Third Circuit Bounces Lawsuit Over Google Groups–Parker v. Google

By Eric Goldman

Parker v. Google, Inc., No. 06-3074 (3d Cir. July 10, 2007)

Parker v. Google was one of the troika of district court opinions involving Google and copyright from Q1 2006 (along with the Perfect 10 and Field cases). Parker appealed his loss to the Third Circuit. Unfortunately, the Third Circuit didn’t spend a lot of time writing up a thorough opinion (probably because of the pro se plaintiff), so the opinion is unhelpfully conclusory and designated “not precedential.” Despite these defects, the opinion illustrates that at least some appellate courts will give wide deference to search engines.

Parker is a copyright owner. He claims that third parties infringed his copyright by posting his work to USENET, which Google then made accessible via its Google Groups service. He further claims that some people bashed him online and Google committed defamation by indexing and linking to these allegedly defamatory sites. The court efficiently rejects Parker’s claims:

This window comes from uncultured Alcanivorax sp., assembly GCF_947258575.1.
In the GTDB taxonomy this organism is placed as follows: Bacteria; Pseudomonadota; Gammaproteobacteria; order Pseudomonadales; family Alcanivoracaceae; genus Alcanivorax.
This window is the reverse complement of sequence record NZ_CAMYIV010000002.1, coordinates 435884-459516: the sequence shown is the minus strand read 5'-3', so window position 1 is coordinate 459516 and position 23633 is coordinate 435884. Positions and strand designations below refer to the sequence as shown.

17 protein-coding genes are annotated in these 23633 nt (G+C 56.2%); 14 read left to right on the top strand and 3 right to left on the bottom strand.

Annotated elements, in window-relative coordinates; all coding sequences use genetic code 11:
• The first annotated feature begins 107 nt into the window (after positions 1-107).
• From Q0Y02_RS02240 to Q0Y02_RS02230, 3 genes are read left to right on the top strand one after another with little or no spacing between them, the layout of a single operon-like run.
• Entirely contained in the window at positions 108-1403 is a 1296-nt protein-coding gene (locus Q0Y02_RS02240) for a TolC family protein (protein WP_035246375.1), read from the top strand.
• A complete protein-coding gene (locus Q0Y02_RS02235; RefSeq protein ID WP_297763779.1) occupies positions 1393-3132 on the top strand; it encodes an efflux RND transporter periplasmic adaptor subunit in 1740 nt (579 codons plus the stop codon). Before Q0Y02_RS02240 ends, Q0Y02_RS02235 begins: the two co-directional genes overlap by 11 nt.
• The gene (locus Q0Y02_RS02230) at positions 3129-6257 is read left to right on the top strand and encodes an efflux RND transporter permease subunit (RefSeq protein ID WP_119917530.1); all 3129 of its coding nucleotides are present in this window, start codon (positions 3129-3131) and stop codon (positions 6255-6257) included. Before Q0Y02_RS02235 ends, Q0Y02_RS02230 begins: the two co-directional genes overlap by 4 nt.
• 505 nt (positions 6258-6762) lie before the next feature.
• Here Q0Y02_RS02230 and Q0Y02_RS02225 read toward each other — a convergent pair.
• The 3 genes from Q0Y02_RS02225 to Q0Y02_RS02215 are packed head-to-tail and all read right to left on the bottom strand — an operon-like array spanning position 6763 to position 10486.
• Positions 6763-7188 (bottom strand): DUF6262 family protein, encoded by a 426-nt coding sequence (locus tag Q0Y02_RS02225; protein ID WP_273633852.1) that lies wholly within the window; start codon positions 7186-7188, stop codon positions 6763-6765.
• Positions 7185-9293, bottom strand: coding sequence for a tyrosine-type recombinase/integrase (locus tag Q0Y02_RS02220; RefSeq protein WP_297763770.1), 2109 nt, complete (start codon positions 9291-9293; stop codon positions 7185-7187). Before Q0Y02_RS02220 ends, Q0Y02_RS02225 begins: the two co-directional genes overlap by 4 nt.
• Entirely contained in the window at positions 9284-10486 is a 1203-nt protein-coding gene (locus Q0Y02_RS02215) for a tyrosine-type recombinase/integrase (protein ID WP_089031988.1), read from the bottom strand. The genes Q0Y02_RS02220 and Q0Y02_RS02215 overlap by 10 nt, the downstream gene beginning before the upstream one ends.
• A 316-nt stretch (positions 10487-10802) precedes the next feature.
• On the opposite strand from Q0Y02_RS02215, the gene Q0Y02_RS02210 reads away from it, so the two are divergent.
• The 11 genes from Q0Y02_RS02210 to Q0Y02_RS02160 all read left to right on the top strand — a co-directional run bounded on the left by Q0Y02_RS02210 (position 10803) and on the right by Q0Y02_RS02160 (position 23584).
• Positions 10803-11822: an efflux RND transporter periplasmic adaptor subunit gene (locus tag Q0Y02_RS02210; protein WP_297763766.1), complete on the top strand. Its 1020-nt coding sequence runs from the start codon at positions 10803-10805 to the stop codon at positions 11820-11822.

* Google isn’t liable for direct copyright infringement via its Google Groups service because it makes USENET content available without any volitional conduct.

* Google isn’t liable for contributory copyright infringement because Parker didn’t allege the requisite knowledge of third party activity. The court doesn’t reference 512 in this discussion, but it does note that Parker sent some C&D letters that didn’t reference his specific copyrighted work.

* Google isn’t liable for vicarious copyright because Parker didn’t allege that Google gets a direct financial benefit from the infringing USENET posts.

* Google isn’t liable for defamation (and related claims) because of 47 USC 230.

* The court also rejected a trademark claim based on indexing a third party site that Parker claimed searchers would think came from him.

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